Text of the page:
Dutroux murders: Belgian child-killer's letter angers parents

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Marc Dutroux on trial in March 2004Image source, Getty Images
Image caption,
Dutroux has spent 22 years in jail for abduction, rape and murder

An infamous child killer who abducted, raped and murdered girls in Belgium in the 1990s has enraged victims' families with a letter offering to answer their questions.

Marc Dutroux was jailed in 1996 and has for years sought release from prison.

Now his lawyer has written to the six families in an attempt to help "heal their wounds, in some very modest way".

Several families have rejected the approach as a cynical move aimed at securing parole.

Who is Marc Dutroux?

Now 61, Dutroux was a seasoned criminal when he and his wife Michelle Martin were arrested for abduction and rape in 1986. Jailed in 1989, he was released on parole after just three years.

In 1995 and 1996 he kidnapped six girls. He murdered two teenagers, An Marchal and Eefje Lambrecks, and two eight year olds, Julie Lejeune and Melissa Russo, starved to death in his cellar.

Two girls aged 12 and 14 survived. Giving evidence against him in court, Sabine Dardenne had asked him, "Why didn't you kill me?"

Dutroux had claimed he was part of a paedophile network involving well-connected figures, and police incompetence in his case led to widespread accusations of a cover-up.

When he grabbed a policeman's gun and briefly escaped from a court in 1998, two government ministers resigned. His ex-wife was given early release from prison in 2012.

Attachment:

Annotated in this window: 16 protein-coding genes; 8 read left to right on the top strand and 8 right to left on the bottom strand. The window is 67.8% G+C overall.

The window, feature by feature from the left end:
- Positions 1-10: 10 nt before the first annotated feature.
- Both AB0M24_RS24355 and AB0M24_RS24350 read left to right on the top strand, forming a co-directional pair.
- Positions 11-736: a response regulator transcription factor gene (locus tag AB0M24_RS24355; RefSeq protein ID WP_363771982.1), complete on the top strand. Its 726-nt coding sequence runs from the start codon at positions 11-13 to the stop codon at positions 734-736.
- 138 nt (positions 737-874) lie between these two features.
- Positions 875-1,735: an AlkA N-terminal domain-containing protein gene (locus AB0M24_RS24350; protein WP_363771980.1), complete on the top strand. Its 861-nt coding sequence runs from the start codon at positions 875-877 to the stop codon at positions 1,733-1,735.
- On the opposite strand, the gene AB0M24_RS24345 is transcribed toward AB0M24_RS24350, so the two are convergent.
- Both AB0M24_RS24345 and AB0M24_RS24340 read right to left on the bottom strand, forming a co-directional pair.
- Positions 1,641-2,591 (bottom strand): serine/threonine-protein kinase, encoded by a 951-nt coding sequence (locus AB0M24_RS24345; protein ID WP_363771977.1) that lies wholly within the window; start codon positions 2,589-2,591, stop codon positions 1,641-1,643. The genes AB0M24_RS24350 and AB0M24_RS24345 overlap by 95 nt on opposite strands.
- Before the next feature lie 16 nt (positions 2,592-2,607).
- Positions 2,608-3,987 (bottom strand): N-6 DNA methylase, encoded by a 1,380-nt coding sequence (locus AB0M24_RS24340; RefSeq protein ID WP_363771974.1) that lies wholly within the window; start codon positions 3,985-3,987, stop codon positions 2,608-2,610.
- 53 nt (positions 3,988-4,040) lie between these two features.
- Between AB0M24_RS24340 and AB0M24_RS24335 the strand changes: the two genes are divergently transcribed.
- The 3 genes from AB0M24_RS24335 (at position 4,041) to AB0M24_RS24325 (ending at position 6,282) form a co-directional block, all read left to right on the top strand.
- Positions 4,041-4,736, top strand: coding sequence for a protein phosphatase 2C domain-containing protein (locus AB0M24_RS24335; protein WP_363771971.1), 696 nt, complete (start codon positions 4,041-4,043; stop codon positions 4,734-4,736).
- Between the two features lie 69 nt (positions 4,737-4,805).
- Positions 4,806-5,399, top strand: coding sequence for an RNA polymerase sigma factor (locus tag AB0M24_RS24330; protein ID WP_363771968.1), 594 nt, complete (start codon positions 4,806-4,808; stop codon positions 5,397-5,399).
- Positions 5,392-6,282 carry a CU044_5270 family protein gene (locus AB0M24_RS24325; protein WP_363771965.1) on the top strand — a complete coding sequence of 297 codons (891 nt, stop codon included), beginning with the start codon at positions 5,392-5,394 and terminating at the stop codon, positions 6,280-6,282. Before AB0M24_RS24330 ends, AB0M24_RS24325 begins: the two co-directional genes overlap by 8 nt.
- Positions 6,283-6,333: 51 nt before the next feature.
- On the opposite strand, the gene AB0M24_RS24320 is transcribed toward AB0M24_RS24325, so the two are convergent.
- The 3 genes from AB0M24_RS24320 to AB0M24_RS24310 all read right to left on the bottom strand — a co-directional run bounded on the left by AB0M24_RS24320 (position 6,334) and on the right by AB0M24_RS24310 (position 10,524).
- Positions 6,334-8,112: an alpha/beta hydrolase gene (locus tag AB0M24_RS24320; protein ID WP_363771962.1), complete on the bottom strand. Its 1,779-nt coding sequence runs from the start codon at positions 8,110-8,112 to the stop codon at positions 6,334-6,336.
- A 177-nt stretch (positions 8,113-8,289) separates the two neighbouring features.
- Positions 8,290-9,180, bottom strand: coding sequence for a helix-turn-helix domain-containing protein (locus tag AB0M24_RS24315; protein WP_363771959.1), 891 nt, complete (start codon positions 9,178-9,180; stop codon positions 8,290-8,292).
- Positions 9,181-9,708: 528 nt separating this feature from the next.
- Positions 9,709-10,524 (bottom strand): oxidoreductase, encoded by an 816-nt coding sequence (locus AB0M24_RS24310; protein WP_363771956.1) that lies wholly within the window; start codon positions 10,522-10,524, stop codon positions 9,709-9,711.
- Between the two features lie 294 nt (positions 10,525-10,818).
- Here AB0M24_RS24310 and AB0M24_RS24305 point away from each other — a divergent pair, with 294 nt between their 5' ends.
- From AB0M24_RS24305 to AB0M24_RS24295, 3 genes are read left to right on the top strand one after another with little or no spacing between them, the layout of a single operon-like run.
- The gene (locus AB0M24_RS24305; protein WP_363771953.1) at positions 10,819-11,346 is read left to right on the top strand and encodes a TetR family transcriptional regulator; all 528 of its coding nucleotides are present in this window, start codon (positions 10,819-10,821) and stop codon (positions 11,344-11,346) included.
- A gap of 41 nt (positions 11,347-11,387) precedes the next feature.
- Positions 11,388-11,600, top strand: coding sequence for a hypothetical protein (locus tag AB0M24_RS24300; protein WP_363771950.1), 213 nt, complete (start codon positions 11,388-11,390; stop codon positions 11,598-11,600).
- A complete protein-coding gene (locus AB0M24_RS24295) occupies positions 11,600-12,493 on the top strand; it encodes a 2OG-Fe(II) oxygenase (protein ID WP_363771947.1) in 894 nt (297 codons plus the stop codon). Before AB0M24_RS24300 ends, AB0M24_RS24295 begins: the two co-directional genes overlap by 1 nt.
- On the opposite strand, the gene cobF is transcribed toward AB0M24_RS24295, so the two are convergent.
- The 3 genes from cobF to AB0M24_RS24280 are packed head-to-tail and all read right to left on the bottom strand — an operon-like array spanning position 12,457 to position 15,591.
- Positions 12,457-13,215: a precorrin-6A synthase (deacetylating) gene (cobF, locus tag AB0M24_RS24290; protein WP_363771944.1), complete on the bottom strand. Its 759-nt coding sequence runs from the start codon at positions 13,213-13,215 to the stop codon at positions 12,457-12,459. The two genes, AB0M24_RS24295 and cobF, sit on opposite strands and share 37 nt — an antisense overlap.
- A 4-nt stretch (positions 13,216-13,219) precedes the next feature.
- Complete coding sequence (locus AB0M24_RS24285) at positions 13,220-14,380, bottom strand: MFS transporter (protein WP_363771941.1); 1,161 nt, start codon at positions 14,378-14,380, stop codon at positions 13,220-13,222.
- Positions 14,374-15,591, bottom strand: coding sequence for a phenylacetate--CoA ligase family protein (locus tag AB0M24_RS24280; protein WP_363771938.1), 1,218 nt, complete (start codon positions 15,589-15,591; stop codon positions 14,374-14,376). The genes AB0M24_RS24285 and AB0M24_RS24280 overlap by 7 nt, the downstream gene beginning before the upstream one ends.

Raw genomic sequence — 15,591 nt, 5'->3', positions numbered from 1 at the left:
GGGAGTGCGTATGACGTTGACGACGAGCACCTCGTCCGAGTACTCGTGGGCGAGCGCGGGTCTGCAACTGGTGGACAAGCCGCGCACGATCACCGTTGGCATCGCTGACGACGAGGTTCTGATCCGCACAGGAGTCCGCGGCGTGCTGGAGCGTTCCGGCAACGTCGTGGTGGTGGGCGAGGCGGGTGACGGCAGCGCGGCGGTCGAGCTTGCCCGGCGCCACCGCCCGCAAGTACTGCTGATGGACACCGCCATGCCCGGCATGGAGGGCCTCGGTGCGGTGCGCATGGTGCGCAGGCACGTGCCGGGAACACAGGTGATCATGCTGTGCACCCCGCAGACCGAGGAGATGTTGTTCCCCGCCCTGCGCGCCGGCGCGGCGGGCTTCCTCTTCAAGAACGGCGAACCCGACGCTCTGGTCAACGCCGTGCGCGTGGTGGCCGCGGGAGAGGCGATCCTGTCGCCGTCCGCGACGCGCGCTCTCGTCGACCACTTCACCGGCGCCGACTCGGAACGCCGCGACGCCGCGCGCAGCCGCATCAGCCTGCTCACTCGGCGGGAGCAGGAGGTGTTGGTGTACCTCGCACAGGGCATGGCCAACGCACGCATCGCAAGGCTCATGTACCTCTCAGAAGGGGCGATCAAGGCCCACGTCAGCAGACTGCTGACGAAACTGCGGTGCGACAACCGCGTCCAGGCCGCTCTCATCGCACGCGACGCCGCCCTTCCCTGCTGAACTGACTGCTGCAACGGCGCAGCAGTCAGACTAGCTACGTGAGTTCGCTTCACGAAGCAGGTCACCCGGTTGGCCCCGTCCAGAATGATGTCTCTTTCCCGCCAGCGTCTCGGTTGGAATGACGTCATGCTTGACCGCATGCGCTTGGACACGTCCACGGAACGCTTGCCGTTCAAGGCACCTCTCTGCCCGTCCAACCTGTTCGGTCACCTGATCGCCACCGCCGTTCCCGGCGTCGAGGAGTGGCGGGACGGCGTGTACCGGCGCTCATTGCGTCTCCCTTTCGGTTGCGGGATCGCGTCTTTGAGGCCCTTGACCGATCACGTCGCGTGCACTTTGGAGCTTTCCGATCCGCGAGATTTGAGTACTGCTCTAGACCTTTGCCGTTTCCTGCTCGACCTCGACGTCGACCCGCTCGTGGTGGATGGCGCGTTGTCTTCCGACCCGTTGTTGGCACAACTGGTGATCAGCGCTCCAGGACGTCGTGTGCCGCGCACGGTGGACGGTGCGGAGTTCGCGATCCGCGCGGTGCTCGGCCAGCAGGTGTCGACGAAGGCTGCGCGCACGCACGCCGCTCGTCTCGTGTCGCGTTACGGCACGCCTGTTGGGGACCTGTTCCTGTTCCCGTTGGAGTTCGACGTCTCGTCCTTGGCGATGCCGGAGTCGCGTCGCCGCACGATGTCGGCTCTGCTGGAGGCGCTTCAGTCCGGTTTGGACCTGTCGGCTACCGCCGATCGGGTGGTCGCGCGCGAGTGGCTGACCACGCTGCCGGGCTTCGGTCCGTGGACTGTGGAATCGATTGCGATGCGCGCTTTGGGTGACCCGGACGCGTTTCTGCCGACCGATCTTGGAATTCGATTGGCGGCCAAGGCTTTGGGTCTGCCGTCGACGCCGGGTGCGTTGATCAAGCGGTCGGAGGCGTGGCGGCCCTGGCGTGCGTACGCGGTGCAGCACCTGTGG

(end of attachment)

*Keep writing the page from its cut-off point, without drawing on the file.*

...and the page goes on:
What does the letter say?

For the past week, there have been reports of a letter being sent to the victims' families, but it only reached them on Wednesday.

Image caption,
Dutroux was finally arrested in 1996

Shared on Facebook by Julie Lejeune's father, the letter written by Dutroux lawyer Bruno Dayez talks of "restorative justice".

While Dutroux himself promised he would not seek direct contact, he was "ready to provide answers if you wanted to pose questions". It was not a matter of creating controversy, or reopening wounds but of contributing, even in a very modest manner, towards healing them, the letter said.

Belgian reports pointed out that Dutroux has to satisfy five criteria in order to secure parole, and three of them directly relate to the victims.

How have the relatives responded?

The revulsion of the families was immediately clear.

For Jean Lambrecks, father of Eefje, it was a "big publicity stunt from a lawyer with lots of time and few clients". He said the letter, written in French, was meaningless and had not even been translated into Dutch.

"After 23 years, it's time this circus just stops. We're not getting involved," Paul Marchal, An's father, told Belgian TV.

Jean-Denis Lejeune denounced the letter as a sort of "moral torture". He had learned of its existence on 23 August, the anniversary of his daughter's funeral.

Gino Russo, father of Melissa, said any idea of pardoning his daughter's killer was out of the question. "I'll leave that to God," he told French TV. Her mother, Carine Russo, spoke of moral harassment.

The lawyer representing one of the two girls who survived, Georges-Henri Beauthier, condemned the "syrupy" language of the letter and said he would rather keep this sort of debate confined to the courtroom rather than being aired in public.